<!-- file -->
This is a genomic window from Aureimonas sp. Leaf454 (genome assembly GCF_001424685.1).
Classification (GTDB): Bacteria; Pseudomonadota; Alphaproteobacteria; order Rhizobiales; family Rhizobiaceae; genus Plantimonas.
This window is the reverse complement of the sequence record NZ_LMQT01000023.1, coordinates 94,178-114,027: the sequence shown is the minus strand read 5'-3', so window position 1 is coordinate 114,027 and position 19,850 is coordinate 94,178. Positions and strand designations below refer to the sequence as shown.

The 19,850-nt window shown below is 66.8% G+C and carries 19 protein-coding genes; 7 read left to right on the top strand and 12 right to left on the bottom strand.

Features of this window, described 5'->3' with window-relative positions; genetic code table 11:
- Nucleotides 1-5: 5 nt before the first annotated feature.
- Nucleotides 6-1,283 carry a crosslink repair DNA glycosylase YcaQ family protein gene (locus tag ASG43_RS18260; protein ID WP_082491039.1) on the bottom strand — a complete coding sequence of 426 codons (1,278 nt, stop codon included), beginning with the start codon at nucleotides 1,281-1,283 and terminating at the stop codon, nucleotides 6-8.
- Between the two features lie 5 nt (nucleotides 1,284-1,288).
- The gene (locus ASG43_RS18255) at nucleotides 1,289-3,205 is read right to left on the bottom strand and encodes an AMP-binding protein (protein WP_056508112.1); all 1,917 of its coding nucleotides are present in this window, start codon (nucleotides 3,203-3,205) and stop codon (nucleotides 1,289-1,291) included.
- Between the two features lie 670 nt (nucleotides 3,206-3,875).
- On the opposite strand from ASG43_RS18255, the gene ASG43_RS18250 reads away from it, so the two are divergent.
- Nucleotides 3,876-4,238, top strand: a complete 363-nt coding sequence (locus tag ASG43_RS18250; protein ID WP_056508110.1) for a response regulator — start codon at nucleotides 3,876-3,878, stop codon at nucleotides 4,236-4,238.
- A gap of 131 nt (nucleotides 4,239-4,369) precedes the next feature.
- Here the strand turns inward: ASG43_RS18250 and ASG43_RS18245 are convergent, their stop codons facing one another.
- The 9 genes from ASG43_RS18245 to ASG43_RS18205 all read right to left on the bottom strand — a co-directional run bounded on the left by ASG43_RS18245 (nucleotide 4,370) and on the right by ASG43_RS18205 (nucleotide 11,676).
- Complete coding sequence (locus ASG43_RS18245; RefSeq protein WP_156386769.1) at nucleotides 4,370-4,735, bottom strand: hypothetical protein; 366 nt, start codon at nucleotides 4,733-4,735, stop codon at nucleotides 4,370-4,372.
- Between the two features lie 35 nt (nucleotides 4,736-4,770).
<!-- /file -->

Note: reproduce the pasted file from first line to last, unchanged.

This is a genomic window from Aureimonas sp. Leaf454 (genome assembly GCF_001424685.1).
Classification (GTDB): Bacteria; Pseudomonadota; Alphaproteobacteria; order Rhizobiales; family Rhizobiaceae; genus Plantimonas.
This window is the reverse complement of the sequence record NZ_LMQT01000023.1, coordinates 94,178-114,027: the sequence shown is the minus strand read 5'-3', so window position 1 is coordinate 114,027 and position 19,850 is coordinate 94,178. Positions and strand designations below refer to the sequence as shown.

The 19,850-nt window shown below is 66.8% G+C and carries 19 protein-coding genes; 7 read left to right on the top strand and 12 right to left on the bottom strand.

Features of this window, described 5'->3' with window-relative positions; genetic code table 11:
- Nucleotides 1-5: 5 nt before the first annotated feature.
- Nucleotides 6-1,283 carry a crosslink repair DNA glycosylase YcaQ family protein gene (locus tag ASG43_RS18260; protein ID WP_082491039.1) on the bottom strand — a complete coding sequence of 426 codons (1,278 nt, stop codon included), beginning with the start codon at nucleotides 1,281-1,283 and terminating at the stop codon, nucleotides 6-8.
- Between the two features lie 5 nt (nucleotides 1,284-1,288).
- The gene (locus ASG43_RS18255) at nucleotides 1,289-3,205 is read right to left on the bottom strand and encodes an AMP-binding protein (protein WP_056508112.1); all 1,917 of its coding nucleotides are present in this window, start codon (nucleotides 3,203-3,205) and stop codon (nucleotides 1,289-1,291) included.
- Between the two features lie 670 nt (nucleotides 3,206-3,875).
- On the opposite strand from ASG43_RS18255, the gene ASG43_RS18250 reads away from it, so the two are divergent.
- Nucleotides 3,876-4,238, top strand: a complete 363-nt coding sequence (locus tag ASG43_RS18250; protein ID WP_056508110.1) for a response regulator — start codon at nucleotides 3,876-3,878, stop codon at nucleotides 4,236-4,238.
- A gap of 131 nt (nucleotides 4,239-4,369) precedes the next feature.
- Here the strand turns inward: ASG43_RS18250 and ASG43_RS18245 are convergent, their stop codons facing one another.
- The 9 genes from ASG43_RS18245 to ASG43_RS18205 all read right to left on the bottom strand — a co-directional run bounded on the left by ASG43_RS18245 (nucleotide 4,370) and on the right by ASG43_RS18205 (nucleotide 11,676).
- Complete coding sequence (locus ASG43_RS18245; RefSeq protein WP_156386769.1) at nucleotides 4,370-4,735, bottom strand: hypothetical protein; 366 nt, start codon at nucleotides 4,733-4,735, stop codon at nucleotides 4,370-4,372.
- Between the two features lie 35 nt (nucleotides 4,736-4,770).